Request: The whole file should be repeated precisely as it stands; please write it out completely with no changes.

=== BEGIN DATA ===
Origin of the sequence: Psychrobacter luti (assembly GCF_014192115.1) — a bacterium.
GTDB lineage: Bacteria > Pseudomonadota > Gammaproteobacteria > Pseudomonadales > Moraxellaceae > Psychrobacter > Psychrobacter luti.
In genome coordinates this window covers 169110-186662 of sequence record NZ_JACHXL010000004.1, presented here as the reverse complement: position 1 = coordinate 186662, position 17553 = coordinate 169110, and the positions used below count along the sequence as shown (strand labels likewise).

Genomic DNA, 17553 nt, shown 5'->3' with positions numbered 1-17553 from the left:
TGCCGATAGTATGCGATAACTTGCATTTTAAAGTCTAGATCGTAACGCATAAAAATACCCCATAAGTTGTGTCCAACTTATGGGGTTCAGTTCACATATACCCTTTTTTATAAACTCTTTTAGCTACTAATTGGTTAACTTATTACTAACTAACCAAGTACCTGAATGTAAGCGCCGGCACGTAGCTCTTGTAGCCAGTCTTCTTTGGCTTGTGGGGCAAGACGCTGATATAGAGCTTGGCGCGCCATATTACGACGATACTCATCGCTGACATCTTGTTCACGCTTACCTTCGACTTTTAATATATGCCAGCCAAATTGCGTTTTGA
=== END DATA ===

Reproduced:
Origin of the sequence: Psychrobacter luti (assembly GCF_014192115.1) — a bacterium.
GTDB lineage: Bacteria > Pseudomonadota > Gammaproteobacteria > Pseudomonadales > Moraxellaceae > Psychrobacter > Psychrobacter luti.
In genome coordinates this window covers 169110-186662 of sequence record NZ_JACHXL010000004.1, presented here as the reverse complement: position 1 = coordinate 186662, position 17553 = coordinate 169110, and the positions used below count along the sequence as shown (strand labels likewise).

Genomic DNA, 17553 nt, shown 5'->3' with positions numbered 1-17553 from the left:
TGCCGATAGTATGCGATAACTTGCATTTTAAAGTCTAGATCGTAACGCATAAAAATACCCCATAAGTTGTGTCCAACTTATGGGGTTCAGTTCACATATACCCTTTTTTATAAACTCTTTTAGCTACTAATTGGTTAACTTATTACTAACTAACCAAGTACCTGAATGTAAGCGCCGGCACGTAGCTCTTGTAGCCAGTCTTCTTTGGCTTGTGGGGCAAGACGCTGATATAGAGCTTGGCGCGCCATATTACGACGATACTCATCGCTGACATCTTGTTCACGCTTACCTTCGACTTTTAATATATGCCAGCCAAATTGCGTTTTGA